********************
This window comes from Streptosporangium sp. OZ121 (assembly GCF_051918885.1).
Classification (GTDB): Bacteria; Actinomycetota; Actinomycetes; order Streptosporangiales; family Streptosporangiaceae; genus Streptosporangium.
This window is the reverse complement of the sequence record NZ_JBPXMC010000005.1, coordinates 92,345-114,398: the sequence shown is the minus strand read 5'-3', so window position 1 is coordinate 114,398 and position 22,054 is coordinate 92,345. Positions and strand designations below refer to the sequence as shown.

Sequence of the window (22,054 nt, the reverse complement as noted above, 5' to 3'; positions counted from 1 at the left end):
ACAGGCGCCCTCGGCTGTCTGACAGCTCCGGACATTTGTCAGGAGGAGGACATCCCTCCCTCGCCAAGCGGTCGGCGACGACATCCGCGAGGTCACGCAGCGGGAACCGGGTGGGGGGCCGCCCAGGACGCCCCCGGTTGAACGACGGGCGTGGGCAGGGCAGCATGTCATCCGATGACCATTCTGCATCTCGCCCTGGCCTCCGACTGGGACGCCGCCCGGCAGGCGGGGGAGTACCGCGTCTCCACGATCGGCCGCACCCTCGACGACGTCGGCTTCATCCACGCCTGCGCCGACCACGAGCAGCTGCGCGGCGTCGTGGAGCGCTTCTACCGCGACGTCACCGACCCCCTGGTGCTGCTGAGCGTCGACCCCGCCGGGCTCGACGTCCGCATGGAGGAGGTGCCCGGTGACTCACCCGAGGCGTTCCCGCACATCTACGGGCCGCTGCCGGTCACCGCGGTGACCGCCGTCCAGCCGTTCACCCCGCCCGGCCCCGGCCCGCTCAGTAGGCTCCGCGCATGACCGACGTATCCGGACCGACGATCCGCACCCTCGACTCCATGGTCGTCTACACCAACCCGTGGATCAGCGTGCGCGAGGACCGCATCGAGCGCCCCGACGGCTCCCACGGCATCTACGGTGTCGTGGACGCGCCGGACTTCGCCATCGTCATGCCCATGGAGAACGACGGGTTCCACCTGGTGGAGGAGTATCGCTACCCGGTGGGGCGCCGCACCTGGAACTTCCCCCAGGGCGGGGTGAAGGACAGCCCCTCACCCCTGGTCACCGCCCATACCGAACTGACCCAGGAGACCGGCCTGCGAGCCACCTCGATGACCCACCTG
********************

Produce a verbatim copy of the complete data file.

This window comes from Streptosporangium sp. OZ121 (assembly GCF_051918885.1).
Classification (GTDB): Bacteria; Actinomycetota; Actinomycetes; order Streptosporangiales; family Streptosporangiaceae; genus Streptosporangium.
This window is the reverse complement of the sequence record NZ_JBPXMC010000005.1, coordinates 92,345-114,398: the sequence shown is the minus strand read 5'-3', so window position 1 is coordinate 114,398 and position 22,054 is coordinate 92,345. Positions and strand designations below refer to the sequence as shown.

Sequence of the window (22,054 nt, the reverse complement as noted above, 5' to 3'; positions counted from 1 at the left end):
ACAGGCGCCCTCGGCTGTCTGACAGCTCCGGACATTTGTCAGGAGGAGGACATCCCTCCCTCGCCAAGCGGTCGGCGACGACATCCGCGAGGTCACGCAGCGGGAACCGGGTGGGGGGCCGCCCAGGACGCCCCCGGTTGAACGACGGGCGTGGGCAGGGCAGCATGTCATCCGATGACCATTCTGCATCTCGCCCTGGCCTCCGACTGGGACGCCGCCCGGCAGGCGGGGGAGTACCGCGTCTCCACGATCGGCCGCACCCTCGACGACGTCGGCTTCATCCACGCCTGCGCCGACCACGAGCAGCTGCGCGGCGTCGTGGAGCGCTTCTACCGCGACGTCACCGACCCCCTGGTGCTGCTGAGCGTCGACCCCGCCGGGCTCGACGTCCGCATGGAGGAGGTGCCCGGTGACTCACCCGAGGCGTTCCCGCACATCTACGGGCCGCTGCCGGTCACCGCGGTGACCGCCGTCCAGCCGTTCACCCCGCCCGGCCCCGGCCCGCTCAGTAGGCTCCGCGCATGACCGACGTATCCGGACCGACGATCCGCACCCTCGACTCCATGGTCGTCTACACCAACCCGTGGATCAGCGTGCGCGAGGACCGCATCGAGCGCCCCGACGGCTCCCACGGCATCTACGGTGTCGTGGACGCGCCGGACTTCGCCATCGTCATGCCCATGGAGAACGACGGGTTCCACCTGGTGGAGGAGTATCGCTACCCGGTGGGGCGCCGCACCTGGAACTTCCCCCAGGGCGGGGTGAAGGACAGCCCCTCACCCCTGGTCACCGCCCATACCGAACTGACCCAGGAGACCGGCCTGCGAGCCACCTCGATGACCCACCTG